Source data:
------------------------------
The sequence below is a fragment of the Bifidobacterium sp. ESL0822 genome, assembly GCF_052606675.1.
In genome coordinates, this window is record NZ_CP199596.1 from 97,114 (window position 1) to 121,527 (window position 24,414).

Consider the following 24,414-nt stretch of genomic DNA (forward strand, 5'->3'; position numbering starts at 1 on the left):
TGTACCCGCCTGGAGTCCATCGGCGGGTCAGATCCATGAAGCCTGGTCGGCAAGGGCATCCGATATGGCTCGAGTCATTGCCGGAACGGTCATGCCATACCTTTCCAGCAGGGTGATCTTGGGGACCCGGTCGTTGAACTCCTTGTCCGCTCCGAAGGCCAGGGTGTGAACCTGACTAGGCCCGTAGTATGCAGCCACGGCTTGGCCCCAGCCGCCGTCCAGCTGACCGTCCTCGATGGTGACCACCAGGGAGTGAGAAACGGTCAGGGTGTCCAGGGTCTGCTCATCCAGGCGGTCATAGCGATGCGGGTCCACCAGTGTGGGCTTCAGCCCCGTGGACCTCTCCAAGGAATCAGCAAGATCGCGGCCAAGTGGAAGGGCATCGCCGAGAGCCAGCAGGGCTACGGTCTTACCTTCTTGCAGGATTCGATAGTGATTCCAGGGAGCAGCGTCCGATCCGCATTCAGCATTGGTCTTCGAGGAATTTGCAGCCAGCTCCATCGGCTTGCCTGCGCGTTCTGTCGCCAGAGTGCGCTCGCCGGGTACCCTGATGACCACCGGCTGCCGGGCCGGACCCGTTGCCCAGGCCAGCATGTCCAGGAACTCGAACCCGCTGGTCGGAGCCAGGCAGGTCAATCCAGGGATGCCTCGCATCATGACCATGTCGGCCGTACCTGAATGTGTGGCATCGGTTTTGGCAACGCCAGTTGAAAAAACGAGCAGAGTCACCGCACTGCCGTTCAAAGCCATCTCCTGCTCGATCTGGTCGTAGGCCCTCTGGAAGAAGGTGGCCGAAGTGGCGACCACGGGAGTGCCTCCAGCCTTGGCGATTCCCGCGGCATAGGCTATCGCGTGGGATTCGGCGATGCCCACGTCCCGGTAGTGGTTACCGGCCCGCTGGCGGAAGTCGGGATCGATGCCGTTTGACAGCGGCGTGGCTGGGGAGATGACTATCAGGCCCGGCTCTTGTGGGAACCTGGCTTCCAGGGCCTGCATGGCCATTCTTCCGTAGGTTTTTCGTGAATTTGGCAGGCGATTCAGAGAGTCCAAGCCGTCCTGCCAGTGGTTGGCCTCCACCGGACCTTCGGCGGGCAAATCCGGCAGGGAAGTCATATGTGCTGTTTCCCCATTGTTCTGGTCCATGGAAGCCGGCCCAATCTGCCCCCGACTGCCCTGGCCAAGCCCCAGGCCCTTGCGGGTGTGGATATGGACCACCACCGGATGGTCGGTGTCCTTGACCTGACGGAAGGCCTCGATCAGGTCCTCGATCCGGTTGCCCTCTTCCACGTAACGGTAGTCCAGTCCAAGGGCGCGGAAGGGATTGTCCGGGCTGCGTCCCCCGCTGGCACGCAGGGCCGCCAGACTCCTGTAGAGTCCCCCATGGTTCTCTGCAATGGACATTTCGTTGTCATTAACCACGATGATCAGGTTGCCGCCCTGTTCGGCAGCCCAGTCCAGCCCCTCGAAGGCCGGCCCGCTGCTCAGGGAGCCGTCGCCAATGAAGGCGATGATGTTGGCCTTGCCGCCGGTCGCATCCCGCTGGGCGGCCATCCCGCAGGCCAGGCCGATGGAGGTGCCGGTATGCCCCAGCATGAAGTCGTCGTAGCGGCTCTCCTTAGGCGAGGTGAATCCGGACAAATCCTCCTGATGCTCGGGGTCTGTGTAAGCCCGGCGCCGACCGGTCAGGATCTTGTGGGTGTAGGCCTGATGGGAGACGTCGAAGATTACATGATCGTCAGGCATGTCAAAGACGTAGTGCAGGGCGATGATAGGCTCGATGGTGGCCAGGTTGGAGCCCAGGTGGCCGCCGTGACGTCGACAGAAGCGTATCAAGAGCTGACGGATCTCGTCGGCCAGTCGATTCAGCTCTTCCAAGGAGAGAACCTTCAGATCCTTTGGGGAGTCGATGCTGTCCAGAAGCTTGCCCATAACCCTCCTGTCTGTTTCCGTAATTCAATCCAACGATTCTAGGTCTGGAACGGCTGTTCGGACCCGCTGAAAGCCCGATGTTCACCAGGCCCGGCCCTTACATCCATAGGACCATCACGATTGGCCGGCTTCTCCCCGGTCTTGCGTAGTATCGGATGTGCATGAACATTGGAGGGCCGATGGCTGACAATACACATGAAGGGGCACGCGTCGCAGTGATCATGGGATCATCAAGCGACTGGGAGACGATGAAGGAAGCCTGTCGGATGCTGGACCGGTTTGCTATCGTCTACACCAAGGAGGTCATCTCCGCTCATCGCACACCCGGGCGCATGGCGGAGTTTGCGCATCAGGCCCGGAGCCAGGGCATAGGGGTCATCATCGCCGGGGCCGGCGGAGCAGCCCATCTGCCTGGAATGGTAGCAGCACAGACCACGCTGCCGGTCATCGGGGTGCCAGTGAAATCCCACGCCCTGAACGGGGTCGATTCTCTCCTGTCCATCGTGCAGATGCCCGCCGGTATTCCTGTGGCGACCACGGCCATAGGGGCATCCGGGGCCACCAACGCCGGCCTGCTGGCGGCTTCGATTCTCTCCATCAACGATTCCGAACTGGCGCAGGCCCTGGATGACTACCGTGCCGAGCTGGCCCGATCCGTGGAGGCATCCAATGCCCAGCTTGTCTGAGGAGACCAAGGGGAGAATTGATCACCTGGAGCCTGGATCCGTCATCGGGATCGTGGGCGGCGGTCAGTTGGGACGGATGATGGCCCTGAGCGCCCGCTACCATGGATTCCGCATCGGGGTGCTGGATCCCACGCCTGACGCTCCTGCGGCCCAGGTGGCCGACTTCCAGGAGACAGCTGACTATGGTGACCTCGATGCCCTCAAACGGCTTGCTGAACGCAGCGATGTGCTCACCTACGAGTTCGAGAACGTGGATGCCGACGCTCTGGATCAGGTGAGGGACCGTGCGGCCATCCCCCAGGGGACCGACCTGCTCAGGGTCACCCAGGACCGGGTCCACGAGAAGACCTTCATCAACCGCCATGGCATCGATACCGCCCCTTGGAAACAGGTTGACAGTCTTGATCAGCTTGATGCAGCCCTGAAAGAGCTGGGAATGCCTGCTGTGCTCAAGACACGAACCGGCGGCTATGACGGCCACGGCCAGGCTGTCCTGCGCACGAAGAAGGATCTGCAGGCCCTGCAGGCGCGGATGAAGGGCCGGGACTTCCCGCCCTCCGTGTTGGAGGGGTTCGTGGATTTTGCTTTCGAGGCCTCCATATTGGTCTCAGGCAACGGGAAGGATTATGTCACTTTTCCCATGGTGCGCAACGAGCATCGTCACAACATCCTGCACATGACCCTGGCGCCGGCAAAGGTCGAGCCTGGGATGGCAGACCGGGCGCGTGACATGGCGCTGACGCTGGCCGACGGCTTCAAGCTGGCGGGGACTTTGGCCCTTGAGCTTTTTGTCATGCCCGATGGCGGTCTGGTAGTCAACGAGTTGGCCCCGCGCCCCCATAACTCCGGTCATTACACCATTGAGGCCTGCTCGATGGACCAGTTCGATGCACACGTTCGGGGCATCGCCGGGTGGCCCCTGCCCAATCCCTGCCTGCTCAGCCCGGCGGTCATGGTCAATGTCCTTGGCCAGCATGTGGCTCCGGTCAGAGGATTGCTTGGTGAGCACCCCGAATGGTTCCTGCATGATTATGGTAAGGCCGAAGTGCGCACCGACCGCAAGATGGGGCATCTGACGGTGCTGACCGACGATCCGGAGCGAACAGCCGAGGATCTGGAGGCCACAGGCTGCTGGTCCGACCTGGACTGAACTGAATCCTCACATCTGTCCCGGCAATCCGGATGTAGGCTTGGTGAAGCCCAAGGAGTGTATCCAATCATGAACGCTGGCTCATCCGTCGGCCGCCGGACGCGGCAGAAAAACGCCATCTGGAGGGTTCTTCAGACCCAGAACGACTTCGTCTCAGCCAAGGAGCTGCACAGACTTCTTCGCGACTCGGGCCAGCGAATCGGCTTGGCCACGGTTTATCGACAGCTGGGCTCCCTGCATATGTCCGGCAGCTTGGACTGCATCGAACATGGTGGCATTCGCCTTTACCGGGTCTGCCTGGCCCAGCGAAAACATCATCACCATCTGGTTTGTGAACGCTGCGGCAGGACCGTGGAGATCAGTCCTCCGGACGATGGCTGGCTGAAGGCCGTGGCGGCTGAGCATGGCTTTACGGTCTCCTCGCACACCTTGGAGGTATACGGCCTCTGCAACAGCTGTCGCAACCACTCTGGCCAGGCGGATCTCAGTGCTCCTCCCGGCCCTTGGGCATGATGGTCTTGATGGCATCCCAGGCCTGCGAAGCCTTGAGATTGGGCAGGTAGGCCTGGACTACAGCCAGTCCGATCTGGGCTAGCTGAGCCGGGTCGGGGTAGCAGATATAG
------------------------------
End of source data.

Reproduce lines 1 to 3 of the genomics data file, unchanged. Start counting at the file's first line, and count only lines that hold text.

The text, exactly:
The sequence below is a fragment of the Bifidobacterium sp. ESL0822 genome, assembly GCF_052606675.1.
In genome coordinates, this window is record NZ_CP199596.1 from 97,114 (window position 1) to 121,527 (window position 24,414).

Consider the following 24,414-nt stretch of genomic DNA (forward strand, 5'->3'; position numbering starts at 1 on the left):